With the Syrian mess changing daily if not hourly, it's hard to keep track of where important figures stand on this grave matter. The president and many members of Congress seem to have embraced the idea of giving Damascus a chance to turn over its chemical members. With some time to go before Congress has to take a vote on the matter, consider where the equally divided punditocracy stands on a military strike. It's not a simple left-right split of course. It's not even a bomb or don't-bomb split. That's why you need a scorecard. Herewith, where some of the more prominent columnists stand.
He's too incompetent to attack. Provocateur Ann Coulter emphasizes the incompetence factor. "Why is Congress even having a vote? This is nothing but a fig leaf to cover Obama's own idiotic "red line" ultimatum to President Bashar al-Assad of Syria on chemical weapons….No Republican who thinks seriously about America's national security interests — by which I mean to exclude John McCain and Lindsey Graham — can support Obama's "plan" to shoot blindly into this hornet's nest." For his part, Charles Krauthammer penned a column with a somewhat more elegant premise titled "Unless he's serious, vote no" urging more and not less force. In other words, if Obama seems better prepared to execute an attack, Krauthammer might back him.
Yes, let's do this. George F. Will has tapped out a column called "Obama is right on Syria." On Fox News Channel, Bill O'Reilly has spared no criticism of the president's handling of the Syrian situation but has repeatedly made the case that strong action is required. "We can not let evil go unchallenged," O'Reilly said. While making clear he wasn't comparing Assad to Hitler, O'Reilly nevertheless dedicated a segment on Tuesday night comparing 1930s isolationism to the current situation.
Liberal hawks: It Sucks But We Have to Bomb. Eugene Robinson of The Washington Post, has declared how awful it'd be to attack but the consequences are worse. "I believe we are obliged to hit Assad," he writes. "Are the relatively few deaths caused by nerve gas really so different from the many more deaths caused by bullets, rockets and bombs? Yes, I believe they are." Nick Kristof at the New York Times echoes the sentiment. He writes that he's convinced a military strike can do some good "[W]hile neither intervention nor paralysis is appealing, that's pretty much the menu," Kristof writes. "That's why I favor a limited cruise missile strike against Syrian military targets (as well as the arming of moderate rebels)." For his part, Robinson balks at arming the rebels.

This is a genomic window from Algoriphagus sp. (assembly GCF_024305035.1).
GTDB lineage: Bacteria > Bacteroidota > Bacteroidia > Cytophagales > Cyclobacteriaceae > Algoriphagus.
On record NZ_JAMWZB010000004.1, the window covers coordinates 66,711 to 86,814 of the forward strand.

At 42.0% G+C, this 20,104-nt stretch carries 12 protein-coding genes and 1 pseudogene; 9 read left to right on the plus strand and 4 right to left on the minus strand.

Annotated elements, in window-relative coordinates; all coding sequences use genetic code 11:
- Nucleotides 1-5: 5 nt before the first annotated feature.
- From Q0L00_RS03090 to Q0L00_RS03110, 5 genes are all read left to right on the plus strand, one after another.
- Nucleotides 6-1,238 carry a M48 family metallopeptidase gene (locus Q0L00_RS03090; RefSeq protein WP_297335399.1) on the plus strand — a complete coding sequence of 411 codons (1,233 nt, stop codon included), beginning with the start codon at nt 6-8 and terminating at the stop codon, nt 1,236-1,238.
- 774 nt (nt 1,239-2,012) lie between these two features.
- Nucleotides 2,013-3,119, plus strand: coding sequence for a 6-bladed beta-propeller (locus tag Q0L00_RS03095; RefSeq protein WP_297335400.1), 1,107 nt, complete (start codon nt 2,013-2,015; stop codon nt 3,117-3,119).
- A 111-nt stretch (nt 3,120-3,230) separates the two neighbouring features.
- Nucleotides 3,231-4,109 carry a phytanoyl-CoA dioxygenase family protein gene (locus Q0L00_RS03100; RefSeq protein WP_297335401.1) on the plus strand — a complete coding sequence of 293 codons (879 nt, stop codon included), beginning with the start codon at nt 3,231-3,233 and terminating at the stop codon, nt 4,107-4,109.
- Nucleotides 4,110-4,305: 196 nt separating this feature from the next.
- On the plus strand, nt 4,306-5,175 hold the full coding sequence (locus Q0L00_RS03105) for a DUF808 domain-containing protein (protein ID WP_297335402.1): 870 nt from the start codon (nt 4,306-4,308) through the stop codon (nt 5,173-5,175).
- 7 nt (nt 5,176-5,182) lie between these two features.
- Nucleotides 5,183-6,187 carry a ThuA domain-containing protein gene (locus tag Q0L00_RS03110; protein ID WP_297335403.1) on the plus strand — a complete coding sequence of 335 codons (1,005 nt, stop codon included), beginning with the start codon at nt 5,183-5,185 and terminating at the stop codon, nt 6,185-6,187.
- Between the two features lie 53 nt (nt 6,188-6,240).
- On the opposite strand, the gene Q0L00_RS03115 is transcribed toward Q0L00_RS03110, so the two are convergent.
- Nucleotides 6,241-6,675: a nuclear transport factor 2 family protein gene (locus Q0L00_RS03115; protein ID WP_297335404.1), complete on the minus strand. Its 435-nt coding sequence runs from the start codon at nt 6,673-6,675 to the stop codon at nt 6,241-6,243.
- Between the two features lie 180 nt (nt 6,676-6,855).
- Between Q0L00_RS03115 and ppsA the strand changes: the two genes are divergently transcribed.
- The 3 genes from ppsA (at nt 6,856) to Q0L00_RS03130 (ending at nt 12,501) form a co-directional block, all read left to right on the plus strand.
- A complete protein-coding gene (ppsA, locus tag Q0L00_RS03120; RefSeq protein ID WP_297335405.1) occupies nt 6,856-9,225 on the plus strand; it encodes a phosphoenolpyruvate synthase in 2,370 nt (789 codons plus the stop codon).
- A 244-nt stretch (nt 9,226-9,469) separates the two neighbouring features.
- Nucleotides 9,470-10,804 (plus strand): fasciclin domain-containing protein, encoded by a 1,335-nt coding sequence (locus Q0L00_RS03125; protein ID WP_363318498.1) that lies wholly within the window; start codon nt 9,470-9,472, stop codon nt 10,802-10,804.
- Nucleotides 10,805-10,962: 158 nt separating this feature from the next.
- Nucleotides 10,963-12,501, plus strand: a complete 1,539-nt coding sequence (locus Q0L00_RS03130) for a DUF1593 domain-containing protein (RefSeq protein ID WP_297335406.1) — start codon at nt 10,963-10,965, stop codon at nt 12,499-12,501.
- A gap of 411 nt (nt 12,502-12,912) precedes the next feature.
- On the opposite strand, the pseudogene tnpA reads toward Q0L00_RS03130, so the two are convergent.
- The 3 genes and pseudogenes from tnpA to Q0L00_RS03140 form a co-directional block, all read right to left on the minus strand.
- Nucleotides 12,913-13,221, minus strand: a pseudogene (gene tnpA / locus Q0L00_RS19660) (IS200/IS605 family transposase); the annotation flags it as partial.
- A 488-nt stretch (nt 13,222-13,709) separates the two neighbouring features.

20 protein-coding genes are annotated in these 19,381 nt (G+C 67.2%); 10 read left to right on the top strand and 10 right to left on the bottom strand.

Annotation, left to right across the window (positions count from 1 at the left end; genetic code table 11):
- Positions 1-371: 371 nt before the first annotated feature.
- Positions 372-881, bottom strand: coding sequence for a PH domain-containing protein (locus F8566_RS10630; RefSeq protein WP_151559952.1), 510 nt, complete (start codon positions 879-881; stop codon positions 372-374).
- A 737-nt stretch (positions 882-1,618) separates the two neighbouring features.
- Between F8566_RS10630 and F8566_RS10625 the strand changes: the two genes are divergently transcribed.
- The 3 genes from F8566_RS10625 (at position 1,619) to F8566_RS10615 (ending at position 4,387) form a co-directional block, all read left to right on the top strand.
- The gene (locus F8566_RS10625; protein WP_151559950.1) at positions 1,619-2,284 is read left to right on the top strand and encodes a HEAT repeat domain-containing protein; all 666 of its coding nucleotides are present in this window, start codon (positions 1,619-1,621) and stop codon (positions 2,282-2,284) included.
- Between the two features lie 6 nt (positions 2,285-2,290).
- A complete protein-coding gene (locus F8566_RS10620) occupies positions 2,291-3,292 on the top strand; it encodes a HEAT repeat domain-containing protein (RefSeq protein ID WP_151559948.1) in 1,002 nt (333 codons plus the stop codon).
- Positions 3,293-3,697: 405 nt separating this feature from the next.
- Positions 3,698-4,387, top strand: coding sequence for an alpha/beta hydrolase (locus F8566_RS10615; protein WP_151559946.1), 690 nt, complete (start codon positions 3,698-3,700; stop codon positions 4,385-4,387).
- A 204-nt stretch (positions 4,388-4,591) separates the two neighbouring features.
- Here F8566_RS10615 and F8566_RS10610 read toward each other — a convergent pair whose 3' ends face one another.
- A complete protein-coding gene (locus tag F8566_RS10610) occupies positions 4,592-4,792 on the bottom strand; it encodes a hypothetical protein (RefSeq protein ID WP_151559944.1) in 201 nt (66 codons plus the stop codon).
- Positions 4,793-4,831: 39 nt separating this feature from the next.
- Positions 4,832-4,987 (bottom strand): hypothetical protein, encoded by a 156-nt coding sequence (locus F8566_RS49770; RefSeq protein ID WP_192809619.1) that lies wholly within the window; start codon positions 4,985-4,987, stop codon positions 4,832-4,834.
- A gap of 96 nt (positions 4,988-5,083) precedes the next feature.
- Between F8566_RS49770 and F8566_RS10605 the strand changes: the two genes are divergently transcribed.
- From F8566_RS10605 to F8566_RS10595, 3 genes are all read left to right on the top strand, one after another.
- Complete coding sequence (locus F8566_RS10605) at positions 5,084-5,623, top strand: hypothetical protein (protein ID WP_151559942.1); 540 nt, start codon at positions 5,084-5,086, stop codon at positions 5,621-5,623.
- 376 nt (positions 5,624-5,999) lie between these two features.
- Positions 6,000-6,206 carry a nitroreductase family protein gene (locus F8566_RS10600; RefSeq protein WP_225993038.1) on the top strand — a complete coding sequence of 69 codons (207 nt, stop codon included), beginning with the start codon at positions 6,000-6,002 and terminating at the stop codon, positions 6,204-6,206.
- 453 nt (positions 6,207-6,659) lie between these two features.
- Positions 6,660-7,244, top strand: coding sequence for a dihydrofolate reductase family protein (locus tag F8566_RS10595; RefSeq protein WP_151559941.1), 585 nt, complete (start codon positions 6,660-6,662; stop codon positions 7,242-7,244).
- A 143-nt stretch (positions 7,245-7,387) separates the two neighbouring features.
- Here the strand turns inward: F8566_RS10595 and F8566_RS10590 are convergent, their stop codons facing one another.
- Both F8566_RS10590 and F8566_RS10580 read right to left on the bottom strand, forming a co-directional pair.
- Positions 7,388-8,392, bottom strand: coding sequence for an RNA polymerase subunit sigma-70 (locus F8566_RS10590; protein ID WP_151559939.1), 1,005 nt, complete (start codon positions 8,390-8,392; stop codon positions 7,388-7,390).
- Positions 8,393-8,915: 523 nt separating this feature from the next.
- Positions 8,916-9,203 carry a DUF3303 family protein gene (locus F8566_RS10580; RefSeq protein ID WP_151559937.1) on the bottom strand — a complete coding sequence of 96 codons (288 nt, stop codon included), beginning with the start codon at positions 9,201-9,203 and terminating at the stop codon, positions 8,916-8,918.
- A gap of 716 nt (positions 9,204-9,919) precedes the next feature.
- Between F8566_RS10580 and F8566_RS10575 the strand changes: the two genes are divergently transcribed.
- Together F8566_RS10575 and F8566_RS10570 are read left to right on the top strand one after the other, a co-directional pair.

Um, no. Peggy Noonan, who penned some of Ronald Reagan's mome memorably hawkish speeches, has come out against going into Syria. "The only strong response is not a military response," she writes. Noonan cites Pope Francis's call to address the humanitarian situation in Syria without turning to violence.
Um, yes. Still a neocon. Bill Kristol, editor of The Weekly Standard and one of the more prominent Iraq hawks, sticks to his guns (figuratively) by signing a letter from other neoconservatives and hawkish liberals asking President Obama to take military action against Damascus. Frequent Wall Street Journal contributor Fouad Ajami signed the letter, too, as did The New Republic's Leon Weiseltier.
We could do better. Mideast expert and Bloomberg View columnist (as well as a contributor to our sister publication, The Atlantic) Jeffrey Goldberg leans against a limited Syria attack. In a column titled, "Why a Missile Strike on Syria Could Make Things Worse," he says such an attack may not be the best idea. "What's a better idea? A better idea would be to commit the U.S. fully to the removal of the Assad regime," he writes. Thomas Friedman, the New York Times columnist and former Mideast correspondent, lays out a somewhat similar position in his columns. He's all for keeping the pressure on Syrian strongman Assad: "In that context, I think it is worth Obama and Congress threatening to schedule a vote to endorse Obama's threat of force — if the Syrians and Russians don't act in good faith — but not schedule a vote right now….That's why I think the best response to the use of poison gas by President Bashar al-Assad is not a cruise missile attack on Assad's forces, but an increase in the training and arming of the Free Syrian Army."
This is a bad idea. MSNBC's Chris Hayes has been a critic of the idea of a military strike saying he'd vote no if he were in Congress. The Atlantic's James Fallows has also dubbed it a bad idea. "On why I would now vote No: From what I can tell, approximately 100% of the pro-strike arguments have been devoted to proving what no one contests. Namely, that hideous events are underway in Syria, that someone (and most likely Assad) has criminally and horrifically gassed civilians, and that something should be done to reduce the ongoing carnage and punish the war crimes. And approximately 0% of the argument has addressed the main anti-strike concern: whether U.S. military action -- minus broad support, any formal international approval, or any clear definition of goal, strategy, or success -- is an effective response."